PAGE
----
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- The city of Luxembourg, capital of the Grand Duchy of Luxembourg, is strategically located on a plateau above two gorges formed by the Alzette and Petrusse rivers. Already in the 4th century, it was the site of a Roman fort. In 963, Siegfried, Count of Ardennes and founder of the state of Luxembourg, built a castle on the same location. The walled town grew up around the castle, and the fortifications were strengthened over the course of centuries. This map, by Mattheus Seuter (1678-1756), shows both the fortifications and, in the inset at the bottom, a pictorial view of the city. Seutter was an engraver, map publisher, and globe maker from Augsburg, Germany. He was apprenticed to the Nuremberg map publisher Johann Baptist Homann in 1697, but returned to Augsburg around 1707 to set up his own firm. In 1731, Emperor Karl VI awarded him the title of Imperial Geographer. This map is from Seutter’s Grosser Atlas worinnen enthalten alle die jenige geographisches Universal-Special- und Particular-Mappen, mit über die mehresten gedrukten alphabetischen Registern (Large atlas, wherein are contained all the recent geographic universal, special, and particular maps, with the largest number of published alphabetical registers), published in 1734.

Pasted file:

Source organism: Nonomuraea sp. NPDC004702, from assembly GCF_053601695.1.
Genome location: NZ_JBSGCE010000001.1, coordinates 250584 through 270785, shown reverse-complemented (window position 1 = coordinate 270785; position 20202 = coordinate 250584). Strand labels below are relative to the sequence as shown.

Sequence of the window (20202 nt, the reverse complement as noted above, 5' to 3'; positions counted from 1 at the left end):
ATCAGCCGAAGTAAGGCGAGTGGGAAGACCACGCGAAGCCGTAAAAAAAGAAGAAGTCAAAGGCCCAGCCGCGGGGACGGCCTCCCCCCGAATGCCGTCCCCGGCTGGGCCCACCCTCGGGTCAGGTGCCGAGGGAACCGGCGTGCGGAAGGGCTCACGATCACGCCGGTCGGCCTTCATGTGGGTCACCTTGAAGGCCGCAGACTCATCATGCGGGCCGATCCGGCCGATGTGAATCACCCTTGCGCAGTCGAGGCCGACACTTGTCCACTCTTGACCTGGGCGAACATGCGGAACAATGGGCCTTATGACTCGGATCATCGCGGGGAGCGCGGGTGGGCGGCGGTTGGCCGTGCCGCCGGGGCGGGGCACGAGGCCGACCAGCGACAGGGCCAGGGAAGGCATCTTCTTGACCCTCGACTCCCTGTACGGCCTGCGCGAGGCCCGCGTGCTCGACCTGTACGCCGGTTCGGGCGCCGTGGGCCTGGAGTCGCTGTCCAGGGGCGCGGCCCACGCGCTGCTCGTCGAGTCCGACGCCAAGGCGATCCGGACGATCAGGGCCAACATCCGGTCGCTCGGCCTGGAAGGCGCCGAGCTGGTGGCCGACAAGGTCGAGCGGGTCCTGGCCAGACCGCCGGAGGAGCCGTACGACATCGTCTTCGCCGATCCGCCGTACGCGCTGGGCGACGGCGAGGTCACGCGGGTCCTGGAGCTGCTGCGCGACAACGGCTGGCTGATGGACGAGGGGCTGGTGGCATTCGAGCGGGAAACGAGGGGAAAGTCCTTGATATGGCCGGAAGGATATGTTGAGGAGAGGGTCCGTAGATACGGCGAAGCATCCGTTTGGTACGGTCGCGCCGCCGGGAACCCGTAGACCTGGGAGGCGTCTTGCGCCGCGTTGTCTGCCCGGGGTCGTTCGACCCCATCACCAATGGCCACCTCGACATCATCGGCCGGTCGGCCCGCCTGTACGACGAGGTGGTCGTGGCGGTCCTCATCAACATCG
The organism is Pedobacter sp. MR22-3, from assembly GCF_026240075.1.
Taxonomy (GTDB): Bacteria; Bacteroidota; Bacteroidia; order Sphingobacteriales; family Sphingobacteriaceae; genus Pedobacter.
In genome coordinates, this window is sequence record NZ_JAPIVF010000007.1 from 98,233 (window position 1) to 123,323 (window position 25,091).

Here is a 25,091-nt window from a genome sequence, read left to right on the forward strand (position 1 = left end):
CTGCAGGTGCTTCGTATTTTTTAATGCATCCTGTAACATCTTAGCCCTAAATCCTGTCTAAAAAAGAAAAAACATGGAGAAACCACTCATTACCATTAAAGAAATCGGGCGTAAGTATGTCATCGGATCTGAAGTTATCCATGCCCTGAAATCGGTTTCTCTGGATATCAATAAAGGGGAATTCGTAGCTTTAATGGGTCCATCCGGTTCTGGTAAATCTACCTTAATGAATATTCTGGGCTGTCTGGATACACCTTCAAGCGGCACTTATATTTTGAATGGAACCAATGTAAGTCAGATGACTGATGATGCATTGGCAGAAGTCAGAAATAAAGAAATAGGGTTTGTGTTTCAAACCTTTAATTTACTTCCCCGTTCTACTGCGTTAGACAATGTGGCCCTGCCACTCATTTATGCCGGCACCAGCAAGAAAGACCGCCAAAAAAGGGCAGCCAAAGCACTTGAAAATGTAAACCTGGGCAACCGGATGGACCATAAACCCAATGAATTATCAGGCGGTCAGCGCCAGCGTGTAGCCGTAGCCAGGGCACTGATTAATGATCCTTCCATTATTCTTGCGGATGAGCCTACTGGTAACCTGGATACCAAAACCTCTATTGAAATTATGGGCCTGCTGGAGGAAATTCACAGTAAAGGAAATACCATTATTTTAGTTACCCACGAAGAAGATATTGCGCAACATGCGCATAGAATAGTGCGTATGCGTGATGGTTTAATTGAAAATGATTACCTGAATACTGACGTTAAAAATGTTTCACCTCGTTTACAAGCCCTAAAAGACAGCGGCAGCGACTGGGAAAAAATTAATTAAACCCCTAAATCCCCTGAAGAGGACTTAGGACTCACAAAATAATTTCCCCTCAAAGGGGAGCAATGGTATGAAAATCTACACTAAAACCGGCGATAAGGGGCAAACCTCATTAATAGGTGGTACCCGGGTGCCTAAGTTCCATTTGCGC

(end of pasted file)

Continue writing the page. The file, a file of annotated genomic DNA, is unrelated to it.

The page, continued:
Title in Original Language
Luxembourg, une fortresse tres-celebre de la duché de cette nom dans Pais-Bas
Type of Item
- 1 map : color ; 48 x 56 centimeters